Started in 2004, the project's aim is to commemorate the 30 years of mass Vietnamese migration to the United States. As one of nearly two million Vietnamese refugees arriving in the United States, I visited the exhibit 33 years to the day that I escaped from Vietnam by boat. Many photos were meaningfully displayed, and the Vietnamese refugees appreciated and were very pleased with the great effort of the Smithsonian Institution in presenting the hardship of their journeys and the success of the Vietnamese Americans in this new land. However, there were some mistakes which should be corrected: The exhibit imprecisely stated the reason for the evacuation, insufficiently described their mass activities, and incorrectly praised some individuals.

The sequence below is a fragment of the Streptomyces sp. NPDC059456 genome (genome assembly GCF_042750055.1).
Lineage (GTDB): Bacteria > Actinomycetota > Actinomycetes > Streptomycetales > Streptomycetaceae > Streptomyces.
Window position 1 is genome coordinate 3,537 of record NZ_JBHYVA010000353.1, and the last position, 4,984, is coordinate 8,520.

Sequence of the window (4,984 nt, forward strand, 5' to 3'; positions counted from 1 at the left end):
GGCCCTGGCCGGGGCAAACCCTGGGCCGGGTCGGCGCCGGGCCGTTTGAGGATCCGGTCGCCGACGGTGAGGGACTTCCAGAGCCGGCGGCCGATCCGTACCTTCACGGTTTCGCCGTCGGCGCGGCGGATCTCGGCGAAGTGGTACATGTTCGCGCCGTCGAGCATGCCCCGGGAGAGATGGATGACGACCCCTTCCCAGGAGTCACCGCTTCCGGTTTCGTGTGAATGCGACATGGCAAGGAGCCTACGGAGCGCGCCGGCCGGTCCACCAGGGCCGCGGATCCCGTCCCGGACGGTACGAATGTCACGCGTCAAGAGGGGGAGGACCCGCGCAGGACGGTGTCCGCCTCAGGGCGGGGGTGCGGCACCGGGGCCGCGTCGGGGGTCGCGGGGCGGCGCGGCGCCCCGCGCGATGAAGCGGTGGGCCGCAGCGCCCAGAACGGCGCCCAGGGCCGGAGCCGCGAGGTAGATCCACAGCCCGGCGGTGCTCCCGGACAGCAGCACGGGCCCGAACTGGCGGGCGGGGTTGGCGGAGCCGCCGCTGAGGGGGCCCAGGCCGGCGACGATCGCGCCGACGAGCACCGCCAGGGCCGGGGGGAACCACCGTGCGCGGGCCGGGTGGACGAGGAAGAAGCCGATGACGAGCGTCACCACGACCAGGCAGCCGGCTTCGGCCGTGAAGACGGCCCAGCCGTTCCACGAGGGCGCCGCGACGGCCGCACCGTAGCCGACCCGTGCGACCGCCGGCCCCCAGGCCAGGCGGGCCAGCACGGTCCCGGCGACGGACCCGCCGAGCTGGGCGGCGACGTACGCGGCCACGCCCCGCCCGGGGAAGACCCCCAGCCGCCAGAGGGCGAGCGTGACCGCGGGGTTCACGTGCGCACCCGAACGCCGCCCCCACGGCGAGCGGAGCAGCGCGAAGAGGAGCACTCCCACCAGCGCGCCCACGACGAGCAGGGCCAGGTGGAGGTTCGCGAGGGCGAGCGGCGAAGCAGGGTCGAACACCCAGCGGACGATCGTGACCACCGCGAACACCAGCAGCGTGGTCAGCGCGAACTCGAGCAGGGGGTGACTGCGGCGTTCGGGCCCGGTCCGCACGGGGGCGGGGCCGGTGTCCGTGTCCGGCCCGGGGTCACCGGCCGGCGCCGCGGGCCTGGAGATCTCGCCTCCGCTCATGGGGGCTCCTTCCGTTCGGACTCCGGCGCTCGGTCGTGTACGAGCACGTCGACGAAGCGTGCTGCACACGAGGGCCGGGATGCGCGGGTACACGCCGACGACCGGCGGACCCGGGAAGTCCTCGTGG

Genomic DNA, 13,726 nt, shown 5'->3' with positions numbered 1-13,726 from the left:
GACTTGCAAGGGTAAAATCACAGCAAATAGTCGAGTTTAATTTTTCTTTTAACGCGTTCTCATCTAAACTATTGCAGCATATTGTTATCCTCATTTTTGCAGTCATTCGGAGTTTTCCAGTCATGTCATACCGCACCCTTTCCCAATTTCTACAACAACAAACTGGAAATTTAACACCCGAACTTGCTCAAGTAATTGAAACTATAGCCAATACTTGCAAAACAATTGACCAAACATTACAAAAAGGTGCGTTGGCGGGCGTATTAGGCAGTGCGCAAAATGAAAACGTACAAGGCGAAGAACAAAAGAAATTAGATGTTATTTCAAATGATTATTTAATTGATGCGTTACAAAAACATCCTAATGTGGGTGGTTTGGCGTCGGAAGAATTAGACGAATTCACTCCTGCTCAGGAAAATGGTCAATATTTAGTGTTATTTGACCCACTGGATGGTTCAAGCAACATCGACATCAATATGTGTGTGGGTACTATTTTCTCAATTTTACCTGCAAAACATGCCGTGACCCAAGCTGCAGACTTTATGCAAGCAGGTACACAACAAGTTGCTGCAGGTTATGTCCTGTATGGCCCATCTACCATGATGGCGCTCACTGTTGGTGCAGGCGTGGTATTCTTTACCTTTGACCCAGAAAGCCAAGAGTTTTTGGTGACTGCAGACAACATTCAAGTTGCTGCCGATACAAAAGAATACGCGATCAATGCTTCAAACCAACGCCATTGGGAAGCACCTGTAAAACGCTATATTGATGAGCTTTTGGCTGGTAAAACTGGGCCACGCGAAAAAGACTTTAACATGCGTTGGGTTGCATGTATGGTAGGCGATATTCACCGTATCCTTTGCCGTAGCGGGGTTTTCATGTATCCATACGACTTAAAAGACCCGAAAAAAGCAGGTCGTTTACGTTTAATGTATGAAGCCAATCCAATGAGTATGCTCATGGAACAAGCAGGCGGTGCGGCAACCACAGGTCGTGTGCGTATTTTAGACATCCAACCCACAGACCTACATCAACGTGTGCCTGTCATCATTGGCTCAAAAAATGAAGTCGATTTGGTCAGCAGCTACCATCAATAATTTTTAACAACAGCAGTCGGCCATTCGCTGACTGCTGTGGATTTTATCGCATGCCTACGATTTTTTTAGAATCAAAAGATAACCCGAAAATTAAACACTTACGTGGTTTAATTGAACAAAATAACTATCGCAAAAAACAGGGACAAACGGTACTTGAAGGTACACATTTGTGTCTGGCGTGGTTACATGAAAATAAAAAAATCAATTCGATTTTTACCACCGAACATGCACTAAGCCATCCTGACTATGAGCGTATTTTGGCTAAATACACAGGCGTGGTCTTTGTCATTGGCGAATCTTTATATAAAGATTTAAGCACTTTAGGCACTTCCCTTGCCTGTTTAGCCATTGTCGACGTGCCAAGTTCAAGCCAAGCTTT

First, one caption stated: "As America withdrew its forces, North Vietnamese troops and Viet Cong guerillas advanced on the capital city of Saigon. The fall of South Vietnam's government on April 30, 1975, resulted in mass evacuations from the country." This is not correct. Even though America had withdrawn its forces, North Vietnamese troops could not have occupied the South without the help of the United States. In fact, from April 20, 1975, the U.S. had already planned to evacuate all families of top officials of the South Vietnamese regime, and then, during those last days of the war, U.S. helicopters took several brave commanders away from the battle fields. As a direct result, all military forces of the South swiftly collapsed. Furthermore, the main reason of the mass evacuation was not the fall of the South Vietnam government, but the brutality of the Communist regime. Communism is something more horrible than death. Communism is something crueler than pirates. Communism is something more dangerous than Fascism. So, the most important message that the Viet refugees wanted to convey to the world was a rejection and an absolute refusal of Communism. The Vietnamese refugees were very joyful when the entire Communist regimes in Europe soundly collapsed in 1989, yet they are very saddened that Communism still exists in China, Cuba, North Korea, and Vietnam, their homeland.